Marcus G. caught his breath, ecstatic and shouted with a rhetorical talent that was sorely different from his opening speech:
“My greatest successes, those which have allowed me to excel in IRL, have given me more satisfaction than any diploma will offer me! When one day we managed to drop a boss the fastest at European level, we had no strategy. And it is there, at this precise moment, that you must join all the talent and the ingenuity of your group to put in place a fast and innovative strategy, often wobbly, but which must imperatively be effective. Finding a solution immediately, refining rapid adaptability, arming myself with a keen sense of observation and learning from mistakes allowed me to improve in any area. World of Warcraft gives you recognition, your guild is in demand, and applications are pouring in. But I ended up stopping the PVE to get into PVP, which made me rethink the game entirely, shake up my comfort zone because everything I had mastered had become obsolete by going from a dungeon to an arena. "
I could see that all were hanging from his lips, even though one in ten words was unknown to us. Marcus then looked at me and smiled brightly:
“WoW has made me a hard worker, a zealous manager, a real slasher. My knowledge, I had it in the field, and my field was Azeroth. And today it is the largest companies in the CAC 40. So yes, I can say that my atypical professionalizing path is worth your master's degree. And I'm ready to give each of you a year of WoW membership to prove it to you. I said. "
And this time, as Marcus punctuated his sentence, the thunderous applause that greeted him sounded like the only honest cheer that ever took place in this class.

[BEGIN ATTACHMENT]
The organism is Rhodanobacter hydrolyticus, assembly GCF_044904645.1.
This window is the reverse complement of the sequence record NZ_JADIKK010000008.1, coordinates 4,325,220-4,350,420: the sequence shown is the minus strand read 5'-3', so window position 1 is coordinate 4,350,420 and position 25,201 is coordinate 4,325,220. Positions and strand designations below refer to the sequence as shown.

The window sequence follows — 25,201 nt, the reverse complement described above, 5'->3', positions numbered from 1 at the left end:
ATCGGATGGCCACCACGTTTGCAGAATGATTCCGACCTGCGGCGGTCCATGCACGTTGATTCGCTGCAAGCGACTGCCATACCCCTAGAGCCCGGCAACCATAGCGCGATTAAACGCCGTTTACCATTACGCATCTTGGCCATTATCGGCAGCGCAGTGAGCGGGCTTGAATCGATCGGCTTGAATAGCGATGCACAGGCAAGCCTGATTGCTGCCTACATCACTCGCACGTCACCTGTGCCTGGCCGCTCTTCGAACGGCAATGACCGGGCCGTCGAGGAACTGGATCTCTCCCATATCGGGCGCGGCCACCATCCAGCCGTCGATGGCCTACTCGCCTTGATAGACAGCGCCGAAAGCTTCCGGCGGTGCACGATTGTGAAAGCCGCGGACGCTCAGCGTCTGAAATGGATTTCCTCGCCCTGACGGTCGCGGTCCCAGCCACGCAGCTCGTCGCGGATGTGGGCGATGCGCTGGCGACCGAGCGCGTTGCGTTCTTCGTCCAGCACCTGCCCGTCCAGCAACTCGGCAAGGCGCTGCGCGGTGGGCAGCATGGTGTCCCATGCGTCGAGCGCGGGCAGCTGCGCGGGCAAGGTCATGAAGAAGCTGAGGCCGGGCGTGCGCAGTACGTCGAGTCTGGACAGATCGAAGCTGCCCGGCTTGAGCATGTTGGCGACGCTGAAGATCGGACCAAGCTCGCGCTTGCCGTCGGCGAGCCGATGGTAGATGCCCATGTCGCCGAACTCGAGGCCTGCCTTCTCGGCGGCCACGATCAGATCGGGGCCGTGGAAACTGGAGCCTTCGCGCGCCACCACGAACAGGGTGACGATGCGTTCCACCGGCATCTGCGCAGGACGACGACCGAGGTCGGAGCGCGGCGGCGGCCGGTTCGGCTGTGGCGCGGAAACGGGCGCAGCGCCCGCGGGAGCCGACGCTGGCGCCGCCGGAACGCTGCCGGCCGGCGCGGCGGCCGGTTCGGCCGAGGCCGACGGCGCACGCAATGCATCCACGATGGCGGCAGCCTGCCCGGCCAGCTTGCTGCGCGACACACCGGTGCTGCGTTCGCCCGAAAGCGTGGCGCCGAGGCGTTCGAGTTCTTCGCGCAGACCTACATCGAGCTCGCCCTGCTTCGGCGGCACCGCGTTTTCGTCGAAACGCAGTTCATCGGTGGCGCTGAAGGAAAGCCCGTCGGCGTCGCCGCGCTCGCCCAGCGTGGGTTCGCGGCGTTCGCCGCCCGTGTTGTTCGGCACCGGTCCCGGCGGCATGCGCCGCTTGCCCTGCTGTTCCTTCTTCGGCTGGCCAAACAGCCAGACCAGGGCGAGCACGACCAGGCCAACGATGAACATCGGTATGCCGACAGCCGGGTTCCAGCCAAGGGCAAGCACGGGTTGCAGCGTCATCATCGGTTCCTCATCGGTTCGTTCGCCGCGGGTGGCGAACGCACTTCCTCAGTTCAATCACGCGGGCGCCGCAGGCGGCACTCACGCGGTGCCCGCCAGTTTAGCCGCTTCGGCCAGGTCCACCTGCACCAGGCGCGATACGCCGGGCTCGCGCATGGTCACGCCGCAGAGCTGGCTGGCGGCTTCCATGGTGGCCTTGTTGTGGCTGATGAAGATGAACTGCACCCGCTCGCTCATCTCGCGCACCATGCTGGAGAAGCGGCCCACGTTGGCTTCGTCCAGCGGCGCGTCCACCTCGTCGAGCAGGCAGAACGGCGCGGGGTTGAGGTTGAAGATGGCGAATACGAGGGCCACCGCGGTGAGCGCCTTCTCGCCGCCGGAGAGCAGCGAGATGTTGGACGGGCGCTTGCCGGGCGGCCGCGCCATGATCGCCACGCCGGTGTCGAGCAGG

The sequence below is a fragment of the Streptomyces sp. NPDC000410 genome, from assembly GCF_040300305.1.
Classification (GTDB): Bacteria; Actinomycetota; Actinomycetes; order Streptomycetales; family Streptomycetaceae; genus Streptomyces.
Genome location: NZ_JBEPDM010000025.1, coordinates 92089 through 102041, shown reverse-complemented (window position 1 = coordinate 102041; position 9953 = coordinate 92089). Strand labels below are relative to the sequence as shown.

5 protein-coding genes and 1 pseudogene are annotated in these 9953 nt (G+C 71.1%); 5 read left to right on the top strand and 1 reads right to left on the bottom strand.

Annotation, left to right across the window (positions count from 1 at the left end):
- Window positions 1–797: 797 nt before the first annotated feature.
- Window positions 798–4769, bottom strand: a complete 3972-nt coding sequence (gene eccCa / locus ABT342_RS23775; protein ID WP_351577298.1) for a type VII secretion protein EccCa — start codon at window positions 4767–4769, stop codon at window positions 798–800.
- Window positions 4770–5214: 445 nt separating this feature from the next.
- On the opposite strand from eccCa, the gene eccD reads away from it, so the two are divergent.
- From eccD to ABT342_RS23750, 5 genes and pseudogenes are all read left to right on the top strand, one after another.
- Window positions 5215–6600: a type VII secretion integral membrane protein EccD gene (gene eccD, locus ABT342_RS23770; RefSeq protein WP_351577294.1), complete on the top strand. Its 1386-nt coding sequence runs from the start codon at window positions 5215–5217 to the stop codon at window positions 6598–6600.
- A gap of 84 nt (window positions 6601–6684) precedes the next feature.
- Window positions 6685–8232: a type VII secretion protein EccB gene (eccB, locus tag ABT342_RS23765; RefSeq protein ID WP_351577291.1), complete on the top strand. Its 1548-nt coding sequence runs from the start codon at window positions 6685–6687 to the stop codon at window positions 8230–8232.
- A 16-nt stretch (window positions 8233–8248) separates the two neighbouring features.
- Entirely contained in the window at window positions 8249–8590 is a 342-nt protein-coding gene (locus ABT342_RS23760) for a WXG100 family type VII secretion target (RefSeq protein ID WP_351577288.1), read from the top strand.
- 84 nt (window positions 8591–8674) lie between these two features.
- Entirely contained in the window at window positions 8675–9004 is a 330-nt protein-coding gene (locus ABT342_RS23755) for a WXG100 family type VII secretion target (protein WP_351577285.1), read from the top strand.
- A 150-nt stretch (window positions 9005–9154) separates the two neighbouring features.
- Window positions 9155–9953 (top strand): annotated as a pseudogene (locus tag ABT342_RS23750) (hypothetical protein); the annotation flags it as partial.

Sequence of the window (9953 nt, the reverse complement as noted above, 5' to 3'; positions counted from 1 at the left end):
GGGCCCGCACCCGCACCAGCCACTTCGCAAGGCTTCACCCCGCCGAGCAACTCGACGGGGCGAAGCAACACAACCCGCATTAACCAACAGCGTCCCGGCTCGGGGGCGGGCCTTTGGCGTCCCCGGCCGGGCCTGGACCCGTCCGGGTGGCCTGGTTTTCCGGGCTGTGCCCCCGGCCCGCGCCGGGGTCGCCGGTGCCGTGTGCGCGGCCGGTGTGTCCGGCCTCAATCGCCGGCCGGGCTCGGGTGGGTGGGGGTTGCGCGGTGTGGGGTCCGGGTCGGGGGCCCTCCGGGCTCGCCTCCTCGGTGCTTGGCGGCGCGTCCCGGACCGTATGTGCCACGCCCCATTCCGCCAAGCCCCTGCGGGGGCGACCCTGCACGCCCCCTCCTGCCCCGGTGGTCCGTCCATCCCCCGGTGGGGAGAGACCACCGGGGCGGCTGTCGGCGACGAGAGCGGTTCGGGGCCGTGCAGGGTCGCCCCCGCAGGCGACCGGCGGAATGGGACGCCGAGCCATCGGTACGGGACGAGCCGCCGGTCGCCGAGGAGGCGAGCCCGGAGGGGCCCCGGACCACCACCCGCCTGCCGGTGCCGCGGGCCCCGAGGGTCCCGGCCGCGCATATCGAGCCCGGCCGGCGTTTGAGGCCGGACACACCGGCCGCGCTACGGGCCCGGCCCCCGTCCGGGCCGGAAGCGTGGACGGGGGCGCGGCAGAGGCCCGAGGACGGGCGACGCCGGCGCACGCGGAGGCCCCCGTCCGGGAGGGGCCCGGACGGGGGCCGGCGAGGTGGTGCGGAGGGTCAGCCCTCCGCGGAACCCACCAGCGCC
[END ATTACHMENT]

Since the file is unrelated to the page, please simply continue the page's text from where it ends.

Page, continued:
- VAE : Validation of Acquired Experience
- VAT/Fiscal Code : Individual Training Leave
- Vanilla : Game version before expansions
- PVE HL : Player vs. environment at high level
- House : Casual, casual player
- Flood the general : Bomb the main channel of the game with messages
- Blurring : Reduction of the barrier between professional and private life
- IRL : In Real Life
- Raid : Group of players (often 20 or 40) / Raid: dungeon with a lot of bosses
- Farmer : Repeat the same action to collect an ingredient or money
- downsizing : Optimize with a small staff or a lack of resources
- Opti : optimized, optimal
- PO : Gold coins
- Bottom-up : employee suggestions listened to by management
- Top-Down : order you manager
- Tank and off-tank : player who takes damage / occasional tank
- Healer : Player who heals
- DPS : Damage Per Second / Damaging Player
- Lead a raid: Manage the forty players during the raid
- PVP : Player versus Player
- Slasher : Someone who combines several professions
- Azeroth : Main world where WoW takes place